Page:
The fatal stabbing of Norman Kingi in Hamilton over the weekend has prompted calls for more to be done to prevent another tragedy before it's too late.
Mr Kingi was stabbed after disturbing a group of young people breaking into a vehicle on Friday night. He died in hospital.
Two girls aged 15 and 13 have been charged with aggravated wounding and unlawful interference with a motor vehicle, while a 12-year-old girl has been referred to Youth Aid.
The two older youths will re-appear in Hamilton Youth Court on Wednesday.
READ MORE: Youth justice: How the process works
Police said they were seeking anybody who saw or had contact with the group of three girls, who were wearing dark clothing and walking together in the area of Dinsdale and Nawton, between 10pm and 1am Friday night and Saturday morning.
In the suburb where he died, locals were reluctant to comment on the record.
But one community worker, who did not want to be identified, said action needed to be taken to prevent further tragedies.
"Something needs to be done about our rangatahi that our roaming the streets, uneducated, have nothing better to do than go out stealing, going out and committing crime."
While there were lots of positive initiatives for young people in the area, fears about crime and safety had been growing following the loss of community police officers several years ago, the community worker said.
"Aroha mai to that man and the loss, I can feel where his family is coming from. But also us here that live here within Nawton we don't have much security."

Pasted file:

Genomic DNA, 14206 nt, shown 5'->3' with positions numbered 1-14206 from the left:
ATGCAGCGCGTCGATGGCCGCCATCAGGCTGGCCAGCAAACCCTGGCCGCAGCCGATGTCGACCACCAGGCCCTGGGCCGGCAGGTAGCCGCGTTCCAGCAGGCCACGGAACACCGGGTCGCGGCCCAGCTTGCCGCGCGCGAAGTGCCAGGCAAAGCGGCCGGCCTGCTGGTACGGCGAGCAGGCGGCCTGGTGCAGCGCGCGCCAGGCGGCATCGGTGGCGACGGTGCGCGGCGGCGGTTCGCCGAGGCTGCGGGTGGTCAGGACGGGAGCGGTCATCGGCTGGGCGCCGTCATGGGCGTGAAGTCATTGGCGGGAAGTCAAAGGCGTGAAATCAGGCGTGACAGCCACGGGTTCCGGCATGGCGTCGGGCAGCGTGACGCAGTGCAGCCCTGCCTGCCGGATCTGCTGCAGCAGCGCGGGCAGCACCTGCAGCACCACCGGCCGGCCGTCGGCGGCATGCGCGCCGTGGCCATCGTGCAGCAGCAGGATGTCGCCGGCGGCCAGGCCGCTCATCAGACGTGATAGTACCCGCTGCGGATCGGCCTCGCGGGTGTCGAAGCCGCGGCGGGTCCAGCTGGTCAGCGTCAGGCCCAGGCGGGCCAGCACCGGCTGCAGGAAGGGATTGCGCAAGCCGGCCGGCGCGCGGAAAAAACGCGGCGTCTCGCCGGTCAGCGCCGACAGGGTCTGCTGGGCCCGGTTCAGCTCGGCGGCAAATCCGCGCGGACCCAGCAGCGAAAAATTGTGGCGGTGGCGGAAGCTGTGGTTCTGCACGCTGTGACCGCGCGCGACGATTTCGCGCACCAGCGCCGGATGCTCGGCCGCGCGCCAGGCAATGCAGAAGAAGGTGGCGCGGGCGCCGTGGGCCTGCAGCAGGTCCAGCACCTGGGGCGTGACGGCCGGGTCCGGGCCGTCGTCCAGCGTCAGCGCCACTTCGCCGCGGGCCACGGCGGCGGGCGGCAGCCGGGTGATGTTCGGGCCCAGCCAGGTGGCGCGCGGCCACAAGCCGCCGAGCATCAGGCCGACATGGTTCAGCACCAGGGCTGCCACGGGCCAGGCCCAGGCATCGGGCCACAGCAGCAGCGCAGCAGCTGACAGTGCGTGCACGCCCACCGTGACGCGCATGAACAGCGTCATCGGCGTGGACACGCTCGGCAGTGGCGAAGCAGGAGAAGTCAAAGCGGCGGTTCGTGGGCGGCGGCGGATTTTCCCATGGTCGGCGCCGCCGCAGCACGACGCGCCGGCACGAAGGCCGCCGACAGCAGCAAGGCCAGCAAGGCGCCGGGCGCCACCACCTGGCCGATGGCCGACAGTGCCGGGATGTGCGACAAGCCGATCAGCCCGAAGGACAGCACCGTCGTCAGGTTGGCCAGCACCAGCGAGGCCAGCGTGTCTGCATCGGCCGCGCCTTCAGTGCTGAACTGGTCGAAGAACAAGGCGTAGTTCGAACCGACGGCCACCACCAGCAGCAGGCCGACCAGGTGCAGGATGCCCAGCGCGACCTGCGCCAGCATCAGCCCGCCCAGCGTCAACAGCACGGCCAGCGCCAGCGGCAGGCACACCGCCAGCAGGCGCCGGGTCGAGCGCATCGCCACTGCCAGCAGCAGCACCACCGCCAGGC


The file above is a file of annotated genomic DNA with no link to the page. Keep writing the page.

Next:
Labour List MP Sue Moroney said she met friends of Mr Kingi's yesterday and they were worried about the deterioration of their community.
"They are concerned about the youth crime and how out of control that's getting and they're just devastated about what's happened.
"They've told me that Norm was one of the best people you could ever hope to come across and effectively on that tragic night him and his wife were doing the right thing, they were trying to protect their community."
Ms Moroney said community police had been stripped away from the city's streets and she was outraged the law and order select committee refused to hear from petitioners calling for their reinstatement earlier this year.
"We've now had shootings and murders on the streets of Melville, we've now had a stabbing...on the streets of Nawton. Those were two communities that three or four years ago had great community cops operating in their community and they've been taken away and now what we are seeing is the escalation of petty crimes culminating in these sorts of tragedies."
Western Community Centre manager Neil Tolan agreed a lack of resources for community policing was taking its toll.
"They were right across the community and they lived and breathed it, so they knew the contacts, knew the networks and had the trust of the community and so the community would go to them if they had any underlying issues."
And Hamilton councillor James Casson, who was the officer in charge of the North Hamilton Community Policing Centre, said police officers in town were telling him they were overworked and frustrated they were not able to undertake more grass roots policing.
"The police aren't out in the community and have lost a lot of face to face, a lot of that is not happening now so the poor buggers on the street are going from job to job to job and haven't got a lot of time for proactive policing. It's just the ambulance at the bottom of the cliff."
But Hamilton West MP, National's Tim Macindoe said while Mr Kingi's death was tragic, care should be taken not to rush to judgement on the basis of a ghastly isolated incident.
"This is not something that's happening regularly on the streets of my electorate."
Mr Macindoe said the government had made a clear commitment to substantially increase police numbers.
"In my own region, the Waikato region we are getting an extra 100 police. The first of those new police recruits are in training now and so we'll have more on the streets of the region very very soon."
And police are refuting claims that there has been any loss of community policing in the city.
There was now a focus on particular groups of people and locations, with strong community patrols and school community officers, District Commander Superintendent Bruce Bird said in a statement.